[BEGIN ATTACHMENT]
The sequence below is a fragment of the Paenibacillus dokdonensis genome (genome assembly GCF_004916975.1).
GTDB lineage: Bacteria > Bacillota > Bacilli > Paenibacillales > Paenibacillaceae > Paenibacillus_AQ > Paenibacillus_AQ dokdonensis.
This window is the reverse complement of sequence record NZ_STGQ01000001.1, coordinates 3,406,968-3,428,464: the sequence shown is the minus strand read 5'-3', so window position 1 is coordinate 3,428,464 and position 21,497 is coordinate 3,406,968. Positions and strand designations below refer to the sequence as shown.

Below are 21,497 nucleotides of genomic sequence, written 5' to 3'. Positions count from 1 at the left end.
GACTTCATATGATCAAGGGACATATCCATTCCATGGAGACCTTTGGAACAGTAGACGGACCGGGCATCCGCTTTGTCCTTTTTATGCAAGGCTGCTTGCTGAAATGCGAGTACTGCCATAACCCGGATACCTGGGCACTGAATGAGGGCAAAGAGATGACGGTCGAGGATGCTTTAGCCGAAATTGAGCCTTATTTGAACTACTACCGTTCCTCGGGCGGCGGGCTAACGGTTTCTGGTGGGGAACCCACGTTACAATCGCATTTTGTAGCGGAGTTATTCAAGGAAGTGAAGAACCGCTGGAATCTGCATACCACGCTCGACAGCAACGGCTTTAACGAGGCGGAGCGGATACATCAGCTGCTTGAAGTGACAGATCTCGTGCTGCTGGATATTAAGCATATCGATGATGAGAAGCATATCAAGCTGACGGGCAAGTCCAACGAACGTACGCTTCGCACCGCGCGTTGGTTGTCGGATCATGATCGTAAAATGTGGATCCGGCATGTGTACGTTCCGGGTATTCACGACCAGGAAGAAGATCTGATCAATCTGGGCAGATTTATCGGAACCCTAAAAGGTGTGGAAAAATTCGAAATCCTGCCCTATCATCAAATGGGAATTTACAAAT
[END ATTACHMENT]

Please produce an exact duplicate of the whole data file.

The sequence below is a fragment of the Paenibacillus dokdonensis genome (genome assembly GCF_004916975.1).
GTDB lineage: Bacteria > Bacillota > Bacilli > Paenibacillales > Paenibacillaceae > Paenibacillus_AQ > Paenibacillus_AQ dokdonensis.
This window is the reverse complement of sequence record NZ_STGQ01000001.1, coordinates 3,406,968-3,428,464: the sequence shown is the minus strand read 5'-3', so window position 1 is coordinate 3,428,464 and position 21,497 is coordinate 3,406,968. Positions and strand designations below refer to the sequence as shown.

Below are 21,497 nucleotides of genomic sequence, written 5' to 3'. Positions count from 1 at the left end.
GACTTCATATGATCAAGGGACATATCCATTCCATGGAGACCTTTGGAACAGTAGACGGACCGGGCATCCGCTTTGTCCTTTTTATGCAAGGCTGCTTGCTGAAATGCGAGTACTGCCATAACCCGGATACCTGGGCACTGAATGAGGGCAAAGAGATGACGGTCGAGGATGCTTTAGCCGAAATTGAGCCTTATTTGAACTACTACCGTTCCTCGGGCGGCGGGCTAACGGTTTCTGGTGGGGAACCCACGTTACAATCGCATTTTGTAGCGGAGTTATTCAAGGAAGTGAAGAACCGCTGGAATCTGCATACCACGCTCGACAGCAACGGCTTTAACGAGGCGGAGCGGATACATCAGCTGCTTGAAGTGACAGATCTCGTGCTGCTGGATATTAAGCATATCGATGATGAGAAGCATATCAAGCTGACGGGCAAGTCCAACGAACGTACGCTTCGCACCGCGCGTTGGTTGTCGGATCATGATCGTAAAATGTGGATCCGGCATGTGTACGTTCCGGGTATTCACGACCAGGAAGAAGATCTGATCAATCTGGGCAGATTTATCGGAACCCTAAAAGGTGTGGAAAAATTCGAAATCCTGCCCTATCATCAAATGGGAATTTACAAAT